Let me instance a novel I read recently, one which has just appeared on this side of the Atlantic, but which has been a best-seller in the States for the last few years. It is called Seventeenth Summer and the author is Maureen Daly, who was born in the County Tyrone some thirty years ago, but who went to America as a child. It is a very charming story of the life led by young people of the middle class in a comparatively small middle-west town. But when one has said that one has said everything. One can read it from cover to cover without ever getting a hint that the author is Irish or Catholic. She writes of American life as an American, who has accepted the civilisation that she sees around her unquestioningly and who never concerns herself with its spiritual aspects. One reads other novels by writers with names like Farrell and O’Hara with much the same result. There is an occasional exploitation of the lives and fortunes of what the Americans call the “shanty Irish” and of their devotional life, but it is all very crude and sensational and shallow. The sense of reverence — by which, of course, I do not mean pietism — is singularly lacking in American literature today. What we get is, primarily, a response to the chaos and the violence that exist in the world of our time. The “toughness” that has invaded literature, that glorifies bullying and that idealises the criminal who is in revolt against society, is sprung — in part at least — from the atrocity propaganda of two world-wars. And nowhere, today, is it more marked than in America. Sooner or later, no doubt, there is bound to be a sharp reaction, and it would be very pleasant if America produced a Catholic writer of genius, who would depict the American social scene with a vision undistorted by the crude philosophies and the rootless, shifting life of cities like New York or Chicago.
In passing, it is of some interest to note what happens to our own writers when they settle in America. In almost every case they seem to suffer a sea-change which is fatal to their creative powers. Take the cases of Padraic Colum and Joseph Campbell, two of the best poets of our time. Forty years ago, Colum produced a single book of Irish verse called Wild Earth, which contained a number of lyrics so perfect that they have been eagerly seized upon by scores of anthologists and that are likely to become as permanent a part of the body of Anglo-Irish poetry as anything that Yeats wrote. It was an extraordinary achievement in a first book and everybody looked forward to still greater things from the same hand. But Colum went to America and settled there; and that was the end. He was, and still remains, an excellent critic, but there are no more poems like The Drover, the Cradle Song or The Old Woman of the Roads, and others which have delighted two generations of poetry-lovers. It was the same with Joseph Campbell, whose Gilly of Christ and Mountainy Singer were amongst the treasurable books that the Celtic Renaissance produced. During the twenty years that he lived in the United States he did not produce a single book — nor, so far as I am aware, a single lyric — though when he came home again for a few short years before he died, the creative impulse became stirred immediately and he was writing as well as ever. America, then, for the purposes of this survey, seems a singularly barren field. Almost the only work of American origin by a Catholic writer that has given me any pleasure in recent years is Mary Column’s Life and the Dream, an autobiography of which the most interesting portion deals with her early life in Ireland.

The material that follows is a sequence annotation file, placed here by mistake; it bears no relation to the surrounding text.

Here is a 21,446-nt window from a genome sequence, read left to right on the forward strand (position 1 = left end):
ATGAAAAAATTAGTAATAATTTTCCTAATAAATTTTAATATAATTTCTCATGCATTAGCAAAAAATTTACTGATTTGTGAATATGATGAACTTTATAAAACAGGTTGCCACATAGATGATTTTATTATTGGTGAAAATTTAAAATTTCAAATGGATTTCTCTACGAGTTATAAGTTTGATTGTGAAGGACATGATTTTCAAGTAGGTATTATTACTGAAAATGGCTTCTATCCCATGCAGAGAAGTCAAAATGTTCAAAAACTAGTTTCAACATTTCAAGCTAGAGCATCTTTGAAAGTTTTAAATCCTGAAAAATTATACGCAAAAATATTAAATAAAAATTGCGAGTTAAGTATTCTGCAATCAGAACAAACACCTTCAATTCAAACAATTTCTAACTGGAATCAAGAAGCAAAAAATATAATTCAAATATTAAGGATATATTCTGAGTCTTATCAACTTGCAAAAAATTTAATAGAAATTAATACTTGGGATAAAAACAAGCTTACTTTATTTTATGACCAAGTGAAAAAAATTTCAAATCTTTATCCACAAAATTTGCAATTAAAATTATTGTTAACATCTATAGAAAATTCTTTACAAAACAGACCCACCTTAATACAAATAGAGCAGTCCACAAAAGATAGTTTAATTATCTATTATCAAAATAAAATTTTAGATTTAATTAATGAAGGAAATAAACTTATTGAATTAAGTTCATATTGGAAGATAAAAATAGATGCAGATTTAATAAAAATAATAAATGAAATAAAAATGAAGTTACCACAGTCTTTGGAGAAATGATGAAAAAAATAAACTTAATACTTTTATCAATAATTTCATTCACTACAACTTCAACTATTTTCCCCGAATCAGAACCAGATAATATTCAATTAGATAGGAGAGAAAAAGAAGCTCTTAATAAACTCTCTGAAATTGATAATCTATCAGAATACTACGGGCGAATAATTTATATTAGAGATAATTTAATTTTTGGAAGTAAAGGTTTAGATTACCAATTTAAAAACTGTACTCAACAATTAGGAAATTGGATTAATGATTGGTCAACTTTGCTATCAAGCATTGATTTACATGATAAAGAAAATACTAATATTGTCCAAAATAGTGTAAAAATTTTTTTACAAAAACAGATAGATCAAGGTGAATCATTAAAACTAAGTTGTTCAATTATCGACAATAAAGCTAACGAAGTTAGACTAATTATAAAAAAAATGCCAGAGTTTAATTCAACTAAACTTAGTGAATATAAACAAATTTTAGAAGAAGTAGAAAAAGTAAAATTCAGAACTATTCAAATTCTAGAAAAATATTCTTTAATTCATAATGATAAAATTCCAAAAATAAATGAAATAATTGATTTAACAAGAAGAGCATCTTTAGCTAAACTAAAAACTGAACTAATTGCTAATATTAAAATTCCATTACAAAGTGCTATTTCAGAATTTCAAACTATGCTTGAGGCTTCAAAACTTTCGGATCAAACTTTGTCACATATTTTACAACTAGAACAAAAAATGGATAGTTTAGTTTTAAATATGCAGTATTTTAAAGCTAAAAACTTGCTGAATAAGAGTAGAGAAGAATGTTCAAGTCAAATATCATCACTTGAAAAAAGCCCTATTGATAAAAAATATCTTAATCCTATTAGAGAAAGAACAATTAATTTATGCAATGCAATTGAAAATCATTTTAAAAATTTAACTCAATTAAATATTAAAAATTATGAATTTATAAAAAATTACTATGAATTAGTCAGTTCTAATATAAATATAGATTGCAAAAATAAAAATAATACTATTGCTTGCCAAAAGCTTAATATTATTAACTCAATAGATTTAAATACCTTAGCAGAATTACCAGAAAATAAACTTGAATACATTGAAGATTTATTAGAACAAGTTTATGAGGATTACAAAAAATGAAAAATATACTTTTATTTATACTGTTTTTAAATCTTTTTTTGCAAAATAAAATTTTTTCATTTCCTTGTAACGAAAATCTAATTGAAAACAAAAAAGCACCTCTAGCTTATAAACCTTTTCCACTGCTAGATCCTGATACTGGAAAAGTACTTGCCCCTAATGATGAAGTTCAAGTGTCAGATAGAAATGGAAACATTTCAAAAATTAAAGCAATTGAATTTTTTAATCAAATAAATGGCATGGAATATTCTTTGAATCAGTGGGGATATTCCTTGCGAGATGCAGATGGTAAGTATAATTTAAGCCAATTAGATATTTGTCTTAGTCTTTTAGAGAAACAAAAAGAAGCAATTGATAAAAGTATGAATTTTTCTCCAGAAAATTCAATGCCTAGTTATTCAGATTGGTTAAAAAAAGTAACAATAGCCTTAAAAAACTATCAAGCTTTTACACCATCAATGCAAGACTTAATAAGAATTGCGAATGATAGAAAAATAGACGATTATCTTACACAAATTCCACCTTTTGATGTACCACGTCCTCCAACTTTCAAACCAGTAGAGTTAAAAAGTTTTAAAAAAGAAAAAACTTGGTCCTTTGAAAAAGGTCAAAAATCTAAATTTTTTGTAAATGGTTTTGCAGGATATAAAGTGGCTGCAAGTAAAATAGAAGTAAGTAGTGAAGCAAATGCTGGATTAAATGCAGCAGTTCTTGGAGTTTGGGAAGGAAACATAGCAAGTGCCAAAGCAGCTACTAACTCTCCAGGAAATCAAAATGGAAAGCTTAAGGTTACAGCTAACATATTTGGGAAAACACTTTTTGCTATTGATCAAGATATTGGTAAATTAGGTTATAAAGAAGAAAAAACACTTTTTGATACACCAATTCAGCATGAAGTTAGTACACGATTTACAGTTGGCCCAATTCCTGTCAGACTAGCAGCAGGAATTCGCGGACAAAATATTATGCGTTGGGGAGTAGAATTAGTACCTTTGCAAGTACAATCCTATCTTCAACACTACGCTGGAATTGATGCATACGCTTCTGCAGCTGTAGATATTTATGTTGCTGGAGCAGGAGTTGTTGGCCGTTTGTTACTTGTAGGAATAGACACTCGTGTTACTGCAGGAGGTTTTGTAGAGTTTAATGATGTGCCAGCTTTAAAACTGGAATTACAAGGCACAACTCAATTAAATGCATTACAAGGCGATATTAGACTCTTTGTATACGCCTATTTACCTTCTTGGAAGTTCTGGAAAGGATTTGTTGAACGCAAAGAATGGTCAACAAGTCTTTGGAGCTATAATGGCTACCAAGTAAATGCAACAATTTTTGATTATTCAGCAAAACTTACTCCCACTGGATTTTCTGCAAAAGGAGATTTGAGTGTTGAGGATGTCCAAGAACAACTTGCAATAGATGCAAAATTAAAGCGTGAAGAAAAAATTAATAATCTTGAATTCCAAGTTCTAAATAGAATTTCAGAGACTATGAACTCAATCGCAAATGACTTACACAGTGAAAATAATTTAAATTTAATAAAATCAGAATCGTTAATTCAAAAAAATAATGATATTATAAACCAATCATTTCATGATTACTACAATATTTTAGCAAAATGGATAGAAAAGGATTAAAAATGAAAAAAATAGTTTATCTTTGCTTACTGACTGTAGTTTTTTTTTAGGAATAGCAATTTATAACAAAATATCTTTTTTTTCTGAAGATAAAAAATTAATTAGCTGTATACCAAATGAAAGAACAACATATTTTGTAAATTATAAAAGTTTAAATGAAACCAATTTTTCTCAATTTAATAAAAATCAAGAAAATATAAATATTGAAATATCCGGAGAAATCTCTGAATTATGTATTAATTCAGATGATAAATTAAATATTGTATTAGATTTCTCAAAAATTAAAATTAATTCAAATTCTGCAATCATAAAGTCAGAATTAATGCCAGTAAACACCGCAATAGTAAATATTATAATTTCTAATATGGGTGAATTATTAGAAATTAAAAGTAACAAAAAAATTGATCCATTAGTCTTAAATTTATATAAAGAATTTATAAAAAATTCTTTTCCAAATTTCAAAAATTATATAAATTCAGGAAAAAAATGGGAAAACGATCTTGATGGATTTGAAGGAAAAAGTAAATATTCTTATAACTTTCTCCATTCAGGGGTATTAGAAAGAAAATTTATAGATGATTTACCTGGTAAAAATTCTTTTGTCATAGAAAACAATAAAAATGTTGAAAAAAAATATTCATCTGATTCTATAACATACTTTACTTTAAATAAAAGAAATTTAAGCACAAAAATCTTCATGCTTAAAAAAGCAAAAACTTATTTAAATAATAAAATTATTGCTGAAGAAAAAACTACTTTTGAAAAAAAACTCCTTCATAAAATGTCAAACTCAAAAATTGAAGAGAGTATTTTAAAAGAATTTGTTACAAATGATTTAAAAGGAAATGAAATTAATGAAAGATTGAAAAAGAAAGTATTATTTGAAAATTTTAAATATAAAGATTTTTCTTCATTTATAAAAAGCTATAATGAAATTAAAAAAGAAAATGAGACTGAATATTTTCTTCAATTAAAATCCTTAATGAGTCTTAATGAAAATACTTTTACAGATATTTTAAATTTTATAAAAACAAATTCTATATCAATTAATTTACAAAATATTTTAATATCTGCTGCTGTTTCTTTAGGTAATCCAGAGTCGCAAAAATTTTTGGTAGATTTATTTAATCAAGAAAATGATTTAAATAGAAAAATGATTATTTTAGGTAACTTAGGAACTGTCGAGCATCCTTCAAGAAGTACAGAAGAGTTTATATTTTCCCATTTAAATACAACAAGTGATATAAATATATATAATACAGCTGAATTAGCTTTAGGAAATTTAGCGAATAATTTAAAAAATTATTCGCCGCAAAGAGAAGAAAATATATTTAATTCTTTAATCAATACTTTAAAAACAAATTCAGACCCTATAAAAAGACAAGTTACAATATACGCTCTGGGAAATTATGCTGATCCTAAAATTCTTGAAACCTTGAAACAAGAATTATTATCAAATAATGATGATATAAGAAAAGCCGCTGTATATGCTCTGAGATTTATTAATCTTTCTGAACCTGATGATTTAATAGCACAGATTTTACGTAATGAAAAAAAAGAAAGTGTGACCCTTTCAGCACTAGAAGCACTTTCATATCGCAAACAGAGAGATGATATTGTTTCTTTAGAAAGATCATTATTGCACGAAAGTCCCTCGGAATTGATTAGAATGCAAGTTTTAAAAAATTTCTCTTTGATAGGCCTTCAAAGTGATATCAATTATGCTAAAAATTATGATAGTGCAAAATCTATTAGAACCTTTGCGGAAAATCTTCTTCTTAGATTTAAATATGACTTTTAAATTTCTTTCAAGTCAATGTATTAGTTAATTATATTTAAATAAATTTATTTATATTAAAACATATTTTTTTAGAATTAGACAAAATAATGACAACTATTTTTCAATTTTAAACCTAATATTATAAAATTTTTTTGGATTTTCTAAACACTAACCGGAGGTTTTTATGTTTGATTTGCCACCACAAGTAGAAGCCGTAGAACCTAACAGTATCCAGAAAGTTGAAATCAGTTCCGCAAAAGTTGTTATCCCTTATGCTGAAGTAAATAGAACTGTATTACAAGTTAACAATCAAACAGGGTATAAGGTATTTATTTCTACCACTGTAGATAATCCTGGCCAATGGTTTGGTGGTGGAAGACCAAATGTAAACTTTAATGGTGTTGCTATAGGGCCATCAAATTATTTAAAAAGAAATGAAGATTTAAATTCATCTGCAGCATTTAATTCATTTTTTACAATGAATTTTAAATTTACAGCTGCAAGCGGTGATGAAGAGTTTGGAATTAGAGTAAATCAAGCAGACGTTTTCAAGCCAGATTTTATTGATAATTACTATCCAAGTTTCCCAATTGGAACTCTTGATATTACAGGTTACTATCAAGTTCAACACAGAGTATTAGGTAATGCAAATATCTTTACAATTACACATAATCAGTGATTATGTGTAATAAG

In Britain the case is very different. There, too, the Catholic population forms a small minority, but its contribution to letters is a remarkably important one. The influence of Newman — himself a great stylist — has been tremendous, and one notices its effects as far back as the ‘nineties, when poets like Francis Thompson, Lionel Johnson and Ernest Dowson were at work. Then came the school headed by Chesterton and Belloc, who led a healthy reaction against the decadence of the Wilde-Beardsley era and who were outstanding both as poets and prose-writers in their period. It is the fashion nowadays in certain highbrow circles to dismiss both of these great writers as “hearties” — as men whose interests were narrowed down to beer and pubs and drinking songs. Actually, however, they were in revolt against both the artificialities and the posturings of the ‘nineties and against the grim Victorian Puritanism which had laid such a dead hand on English letters. The joyousness of their writings was part of the Catholic tradition and they made the horn of Roland sound again, spanning the centuries from their own day to the time of Chaucer and the Canterbury Tales and the troubadours and the Christmas carols. In any study of the modern Catholic revival it is impossible to leave those two writers out of consideration — though Chesterton is dead and Belloc has been silenced by old age and sickness — for they, more than any writer since Newman, provided the background for that revival. In a volume of literary criticism which he published some ten years ago, Mr. Desmond MacCarthy, who is not a Catholic, said this of Belloc’s work in general: